Author, David J. Garcia, A.A.I, CRIS, President, Rancho Mesa Insurance Services, Inc.
As we approach 2019, there will be several changes in the experience modification formula that directly affects the calculation of an employer's 2019 Experience Modification Rate (EMR). Sadly, most businesses are both unaware and unprepared.
Before we breakdown the changes to the 2019 EMR formula, we must first have a strong understanding of the two critical components that directly affect the outcome of the EMR. This article will be broken out into 2 parts. Part 1 will describe the Primary Threshold and Expected Loss Rate. In Part 2, I will provide an overview of the changes to the EMR calculation.
The single most important number to my EMR is not my final rating?
Rancho Mesa has long taken a stance on the importance of a business owner knowing their primary threshold as it relates to the EMR. Proactive business owners should monitor their primary threshold annually as it is subject to change due to payroll fluctuations, operations, and the annual regulatory filing of the expected loss rate. In general terms, the more payroll associated with your governing class (the class code with the preponderance of your payroll) the higher your primary threshold will be. The primary threshold is unique to every business. The 2019 EMR formula is heavily weighted by the company's actual primary losses, the claim cost (both paid and reserved) that goes into the calculation up the primary threshold amount. Controlling claim cost and knowing your company's primary threshold is the first step to understanding the EMR.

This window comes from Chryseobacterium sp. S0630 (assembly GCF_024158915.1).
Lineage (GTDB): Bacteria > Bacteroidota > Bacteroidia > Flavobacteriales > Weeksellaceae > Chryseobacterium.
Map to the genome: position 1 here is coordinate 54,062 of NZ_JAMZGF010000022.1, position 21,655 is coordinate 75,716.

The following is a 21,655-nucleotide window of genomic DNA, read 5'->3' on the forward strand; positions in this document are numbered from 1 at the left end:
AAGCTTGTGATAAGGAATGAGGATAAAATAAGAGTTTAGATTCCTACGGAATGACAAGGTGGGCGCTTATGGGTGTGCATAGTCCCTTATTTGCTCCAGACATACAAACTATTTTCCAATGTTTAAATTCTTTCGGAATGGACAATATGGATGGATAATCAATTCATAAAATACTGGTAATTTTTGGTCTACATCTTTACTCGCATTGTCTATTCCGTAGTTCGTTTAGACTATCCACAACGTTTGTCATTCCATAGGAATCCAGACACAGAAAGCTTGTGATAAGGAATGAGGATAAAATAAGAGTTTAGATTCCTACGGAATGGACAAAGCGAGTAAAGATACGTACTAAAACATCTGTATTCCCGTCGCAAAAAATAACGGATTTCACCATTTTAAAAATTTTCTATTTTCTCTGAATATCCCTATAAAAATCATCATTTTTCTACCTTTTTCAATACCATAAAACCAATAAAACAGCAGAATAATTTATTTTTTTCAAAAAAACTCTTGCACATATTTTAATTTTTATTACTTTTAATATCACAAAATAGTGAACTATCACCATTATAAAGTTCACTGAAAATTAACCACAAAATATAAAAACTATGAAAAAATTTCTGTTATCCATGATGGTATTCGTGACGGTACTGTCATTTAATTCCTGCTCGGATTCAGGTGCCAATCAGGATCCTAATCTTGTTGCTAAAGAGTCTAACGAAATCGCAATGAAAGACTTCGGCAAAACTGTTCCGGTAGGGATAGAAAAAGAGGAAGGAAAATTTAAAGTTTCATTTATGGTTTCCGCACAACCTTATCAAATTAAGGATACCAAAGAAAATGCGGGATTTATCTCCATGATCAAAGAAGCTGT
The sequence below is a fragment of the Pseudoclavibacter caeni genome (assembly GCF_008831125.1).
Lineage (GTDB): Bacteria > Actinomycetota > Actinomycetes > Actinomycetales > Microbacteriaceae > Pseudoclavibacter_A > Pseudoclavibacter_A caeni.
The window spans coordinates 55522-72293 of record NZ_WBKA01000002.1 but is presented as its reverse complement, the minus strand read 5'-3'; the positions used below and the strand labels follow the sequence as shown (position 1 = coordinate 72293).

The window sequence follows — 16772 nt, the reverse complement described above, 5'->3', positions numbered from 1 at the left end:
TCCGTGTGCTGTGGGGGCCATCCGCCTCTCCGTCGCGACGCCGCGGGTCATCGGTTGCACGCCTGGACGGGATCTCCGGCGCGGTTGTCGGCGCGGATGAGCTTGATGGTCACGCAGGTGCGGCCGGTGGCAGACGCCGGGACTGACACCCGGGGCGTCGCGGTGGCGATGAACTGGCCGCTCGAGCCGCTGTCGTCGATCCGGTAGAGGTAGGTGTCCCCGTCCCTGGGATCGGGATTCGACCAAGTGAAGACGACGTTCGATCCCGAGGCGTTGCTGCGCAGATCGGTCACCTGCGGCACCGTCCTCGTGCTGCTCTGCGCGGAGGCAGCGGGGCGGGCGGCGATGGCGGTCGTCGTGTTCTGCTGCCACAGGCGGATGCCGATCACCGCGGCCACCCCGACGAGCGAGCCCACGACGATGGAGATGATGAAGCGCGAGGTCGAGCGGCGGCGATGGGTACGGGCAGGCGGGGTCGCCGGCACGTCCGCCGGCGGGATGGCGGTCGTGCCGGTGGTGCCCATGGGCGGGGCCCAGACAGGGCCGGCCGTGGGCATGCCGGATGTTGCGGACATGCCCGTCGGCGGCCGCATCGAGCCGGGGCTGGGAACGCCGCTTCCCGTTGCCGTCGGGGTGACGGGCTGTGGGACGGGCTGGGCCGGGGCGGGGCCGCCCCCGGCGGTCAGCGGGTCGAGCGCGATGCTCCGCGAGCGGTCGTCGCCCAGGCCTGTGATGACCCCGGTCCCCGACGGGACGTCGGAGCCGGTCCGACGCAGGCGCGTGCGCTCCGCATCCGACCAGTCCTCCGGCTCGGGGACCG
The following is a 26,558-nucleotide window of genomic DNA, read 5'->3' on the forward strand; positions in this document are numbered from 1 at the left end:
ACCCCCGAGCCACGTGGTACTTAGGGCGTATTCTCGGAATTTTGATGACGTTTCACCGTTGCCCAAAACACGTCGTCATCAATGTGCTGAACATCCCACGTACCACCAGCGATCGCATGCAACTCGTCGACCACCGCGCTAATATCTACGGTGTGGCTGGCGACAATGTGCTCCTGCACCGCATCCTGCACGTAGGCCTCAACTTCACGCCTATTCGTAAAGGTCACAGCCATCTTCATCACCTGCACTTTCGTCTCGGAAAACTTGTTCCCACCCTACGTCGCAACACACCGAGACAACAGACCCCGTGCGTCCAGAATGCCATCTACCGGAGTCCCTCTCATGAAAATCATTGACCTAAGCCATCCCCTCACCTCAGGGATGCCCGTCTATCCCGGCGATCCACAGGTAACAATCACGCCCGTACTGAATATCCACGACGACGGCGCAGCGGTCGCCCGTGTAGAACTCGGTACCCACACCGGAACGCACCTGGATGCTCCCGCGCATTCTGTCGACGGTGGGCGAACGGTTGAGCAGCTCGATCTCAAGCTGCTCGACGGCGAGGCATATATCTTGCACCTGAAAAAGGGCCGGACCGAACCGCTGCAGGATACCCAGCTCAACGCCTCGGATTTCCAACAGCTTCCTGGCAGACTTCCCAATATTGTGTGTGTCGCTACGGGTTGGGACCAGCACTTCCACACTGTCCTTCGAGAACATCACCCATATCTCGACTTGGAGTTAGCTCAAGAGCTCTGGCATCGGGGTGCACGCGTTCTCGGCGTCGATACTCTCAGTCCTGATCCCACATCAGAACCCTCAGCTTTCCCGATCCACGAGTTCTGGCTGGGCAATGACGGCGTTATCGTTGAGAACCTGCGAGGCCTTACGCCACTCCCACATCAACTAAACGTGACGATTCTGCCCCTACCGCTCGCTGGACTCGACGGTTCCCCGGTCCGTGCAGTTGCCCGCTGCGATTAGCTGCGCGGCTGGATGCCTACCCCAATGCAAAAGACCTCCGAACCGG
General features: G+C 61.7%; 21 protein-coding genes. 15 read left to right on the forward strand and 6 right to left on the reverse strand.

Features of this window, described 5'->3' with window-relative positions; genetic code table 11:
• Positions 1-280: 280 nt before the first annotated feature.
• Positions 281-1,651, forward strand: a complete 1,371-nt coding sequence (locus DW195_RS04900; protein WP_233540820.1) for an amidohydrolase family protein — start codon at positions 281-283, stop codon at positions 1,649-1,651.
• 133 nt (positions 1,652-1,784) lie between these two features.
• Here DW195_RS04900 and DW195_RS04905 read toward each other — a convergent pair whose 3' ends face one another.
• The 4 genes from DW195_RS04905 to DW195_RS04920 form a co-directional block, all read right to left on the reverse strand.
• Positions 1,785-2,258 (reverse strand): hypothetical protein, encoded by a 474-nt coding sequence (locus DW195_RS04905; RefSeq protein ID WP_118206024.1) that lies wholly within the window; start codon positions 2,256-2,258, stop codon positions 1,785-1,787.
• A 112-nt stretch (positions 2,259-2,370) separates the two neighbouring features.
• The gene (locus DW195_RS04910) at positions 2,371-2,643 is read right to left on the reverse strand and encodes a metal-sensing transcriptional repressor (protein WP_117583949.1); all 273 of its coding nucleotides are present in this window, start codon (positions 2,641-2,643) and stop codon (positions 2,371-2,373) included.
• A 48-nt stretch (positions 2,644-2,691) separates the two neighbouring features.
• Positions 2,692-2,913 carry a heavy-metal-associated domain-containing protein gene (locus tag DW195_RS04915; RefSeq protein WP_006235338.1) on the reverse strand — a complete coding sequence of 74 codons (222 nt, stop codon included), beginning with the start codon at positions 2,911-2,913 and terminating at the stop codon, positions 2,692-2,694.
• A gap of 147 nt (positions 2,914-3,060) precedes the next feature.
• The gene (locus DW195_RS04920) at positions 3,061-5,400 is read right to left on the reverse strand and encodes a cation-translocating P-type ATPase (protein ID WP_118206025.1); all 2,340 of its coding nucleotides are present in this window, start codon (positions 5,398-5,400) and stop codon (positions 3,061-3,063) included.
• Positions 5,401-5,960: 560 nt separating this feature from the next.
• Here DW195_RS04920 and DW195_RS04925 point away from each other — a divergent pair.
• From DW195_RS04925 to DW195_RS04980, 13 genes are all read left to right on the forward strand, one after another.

Expected Loss Rates
The expected loss rate is the factor used to anticipate a class code's claim cost per $100 for the experience rating period. The expected loss rate (ELR) is not to be confused with the pure premium rate (PPR). The ELR differs from the PPR in that the ELR simply measures the basic claim cost for a class code without including loss adjustment expense, excess loss load (capped at $175,000 for X-MOD purposes), and loss development. The PPR includes all of the mentioned above factors and is the rate for which a carrier can expect to pay all of the cost associated with claims in a specific industry. The PPR does not account for the carrier’s overhead, profit, tax, and commissions.
The ELR changes, annually. It’s important to monitor the change; if your expected loss rates go down (from our analysis this is the direction most are going) and if nothing else changes, your EMR will go up. Why is this? Again, without going too deep, in simple terms, your EMR is a ratio of actual losses to expected losses. If your expected losses go down, but your actual losses remain the same, then your EMR will go up.
To illustrate this, consider the following. Actual losses are $25,000 and your expected losses are $25,000 your EMR would be 100. Now, if your actual losses stay the same at $25,000, but your expected losses drop to $20,000, your EMR would now be 125%. (There are other factors that would go into the actual calculation, so your actual EMR would be different – this was just to illustrate the expected losses impact to the EMR.)
In Part 2 of this article, will cover the actual changes to the EMR calculation.
For more information about the EMR, contact Rancho Mesa Insurance Services at (619) 937-0164.